I have just finished my Christmas shopping. Nothing too spectacular this year, given our now very imminent international move. Santa is going large on books, DVDs and clothes in our house, and small toys that pack up into flat cases. And kites, which can be assembled and flown on Christmas Day, then disassembled and repacked for the move.
Even New Plymouth, a comparatively peaceful place most of the time, has gone mad. And driving me even more over the edge – the schmaltzy Christmas music.
I have good reason to loathe Christmas music. A long time ago now, my husband and I found out that we were infertile. It was a huge blow to us, and to our ideas about how our lives together would be. We wanted to have children, and to find that we could not was devastating. I know, there are plenty of people who choose not to have children, and lead rich, valuable, interesting lives. But we had made the other choice, and trying to rethink our understanding of ourselves was difficult.
I longed to have children, but a lot of the time, I found I could put the immediate pain out of my mind, and just get on with living. I was studying again, my husband had just launched into a new career, and aside from not being able to have children, life was good, and full of promise. But every now and then, in the midst of our carefree, child-free state, our childlessness would hit me, hard. A TV program would hang a plot-line around a baby, an advertising campaign would feature babies, the latest nationwide charity push would be for babies – “Little Button Nose”song, anyone?
Come Christmas, as the year was drawing to an end, and like most people we were considering the year and its successes and failures, there would come an avalanche of songs about an expected baby, and the joy and wonder of that baby’s birth. I would stagger through the Christmas season, trying not to listen, but hearing all the same, and aching inside and out because my arms were still empty. The worst Christmas of all was the one where we had finally tried a cycle of treatment, and three days before Christmas, we found out that it had failed.
My husband and my mother and I all wept, and “Hang in there,” my dad said as he handed me endless glasses of wine. Not the best for a woman trying to be as healthy as possible before starting a pregnancy, but needs must. Hang in there we did, and within a few weeks, after another cycle of treatment, we found that we had a baby on the way at last.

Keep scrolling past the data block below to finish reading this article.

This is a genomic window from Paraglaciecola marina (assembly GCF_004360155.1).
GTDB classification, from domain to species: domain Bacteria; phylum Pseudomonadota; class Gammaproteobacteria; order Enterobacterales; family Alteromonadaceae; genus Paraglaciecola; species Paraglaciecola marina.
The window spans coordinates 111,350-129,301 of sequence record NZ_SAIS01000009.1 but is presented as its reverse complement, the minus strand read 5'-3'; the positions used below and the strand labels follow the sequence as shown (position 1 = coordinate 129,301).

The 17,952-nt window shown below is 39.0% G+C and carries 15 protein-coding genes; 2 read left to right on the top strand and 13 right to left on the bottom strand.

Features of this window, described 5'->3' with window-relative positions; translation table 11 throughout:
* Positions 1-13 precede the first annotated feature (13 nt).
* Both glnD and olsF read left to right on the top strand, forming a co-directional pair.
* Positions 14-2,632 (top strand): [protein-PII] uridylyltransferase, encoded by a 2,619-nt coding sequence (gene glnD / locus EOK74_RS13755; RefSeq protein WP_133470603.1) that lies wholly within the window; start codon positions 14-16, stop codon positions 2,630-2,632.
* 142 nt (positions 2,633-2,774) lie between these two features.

The immediate grief of infertility is long past. But those damned songs trigger a remembering of the grief every year. I can still barely listen to “The Little Drummer Boy” and “Mary’s Boy Child” often has me on edge.
So one of the things I do at Christmas time is think not just of my beloved husband and daughters and parents and brothers and sisters-in-law and all their children, but I also think of the people whose arms are still empty. If you know someone who is battling infertility, give them a hug, and tell them to hang in there.
Aside from drinking copious amounts of wine, one of the other ways we survived infertility was through very dark humour. As it turned out, about a year before we started trying to conceive a baby, we decided that we would start using natural family planning, that is, the much-maligned rhythm method. We took the lessons, bought the thermometer, and got on with it. We thought that we were superb at it – but then we found that it wasn’t that we were terribly clever: it was just that we were infertile. Not so bad, you might think, except that in the meantime, we had persuaded friends of ours that it was a fabulous method of contraception, provided you were sensible and careful. So they ditched all the chemicals, and started using it. They announced their pregnancy about four weeks after we announced ours.